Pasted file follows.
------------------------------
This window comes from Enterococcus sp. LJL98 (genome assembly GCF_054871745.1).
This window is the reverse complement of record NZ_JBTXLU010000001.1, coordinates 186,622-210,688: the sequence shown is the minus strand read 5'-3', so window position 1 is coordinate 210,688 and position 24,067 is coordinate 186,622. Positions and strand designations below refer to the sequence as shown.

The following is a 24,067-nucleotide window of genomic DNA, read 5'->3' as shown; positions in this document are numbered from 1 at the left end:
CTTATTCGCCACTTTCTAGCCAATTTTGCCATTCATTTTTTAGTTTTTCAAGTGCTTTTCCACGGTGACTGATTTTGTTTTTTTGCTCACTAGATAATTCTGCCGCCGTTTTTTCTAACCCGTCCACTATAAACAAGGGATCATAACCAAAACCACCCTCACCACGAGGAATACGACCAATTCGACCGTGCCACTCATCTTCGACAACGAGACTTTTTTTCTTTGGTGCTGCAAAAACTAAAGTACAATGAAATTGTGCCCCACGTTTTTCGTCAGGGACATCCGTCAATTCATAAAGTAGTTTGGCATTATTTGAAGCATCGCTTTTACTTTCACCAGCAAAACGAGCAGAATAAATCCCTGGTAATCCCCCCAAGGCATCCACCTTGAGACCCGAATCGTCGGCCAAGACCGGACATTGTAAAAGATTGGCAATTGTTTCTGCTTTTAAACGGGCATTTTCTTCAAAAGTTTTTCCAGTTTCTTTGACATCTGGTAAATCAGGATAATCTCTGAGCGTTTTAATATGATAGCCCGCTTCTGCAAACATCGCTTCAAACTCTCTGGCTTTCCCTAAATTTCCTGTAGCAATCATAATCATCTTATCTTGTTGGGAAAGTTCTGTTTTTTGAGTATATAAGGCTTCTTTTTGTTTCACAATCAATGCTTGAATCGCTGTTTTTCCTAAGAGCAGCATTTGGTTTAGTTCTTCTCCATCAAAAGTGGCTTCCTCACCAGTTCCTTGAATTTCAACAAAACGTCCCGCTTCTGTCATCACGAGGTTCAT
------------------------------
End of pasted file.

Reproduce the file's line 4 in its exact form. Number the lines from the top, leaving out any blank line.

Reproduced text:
CTTATTCGCCACTTTCTAGCCAATTTTGCCATTCATTTTTTAGTTTTTCAAGTGCTTTTCCACGGTGACTGATTTTGTTTTTTTGCTCACTAGATAATTCTGCCGCCGTTTTTTCTAACCCGTCCACTATAAACAAGGGATCATAACCAAAACCACCCTCACCACGAGGAATACGACCAATTCGACCGTGCCACTCATCTTCGACAACGAGACTTTTTTTCTTTGGTGCTGCAAAAACTAAAGTACAATGAAATTGTGCCCCACGTTTTTCGTCAGGGACATCCGTCAATTCATAAAGTAGTTTGGCATTATTTGAAGCATCGCTTTTACTTTCACCAGCAAAACGAGCAGAATAAATCCCTGGTAATCCCCCCAAGGCATCCACCTTGAGACCCGAATCGTCGGCCAAGACCGGACATTGTAAAAGATTGGCAATTGTTTCTGCTTTTAAACGGGCATTTTCTTCAAAAGTTTTTCCAGTTTCTTTGACATCTGGTAAATCAGGATAATCTCTGAGCGTTTTAATATGATAGCCCGCTTCTGCAAACATCGCTTCAAACTCTCTGGCTTTCCCTAAATTTCCTGTAGCAATCATAATCATCTTATCTTGTTGGGAAAGTTCTGTTTTTTGAGTATATAAGGCTTCTTTTTGTTTCACAATCAATGCTTGAATCGCTGTTTTTCCTAAGAGCAGCATTTGGTTTAGTTCTTCTCCATCAAAAGTGGCTTCCTCACCAGTTCCTTGAATTTCAACAAAACGTCCCGCTTCTGTCATCACGAGGTTCAT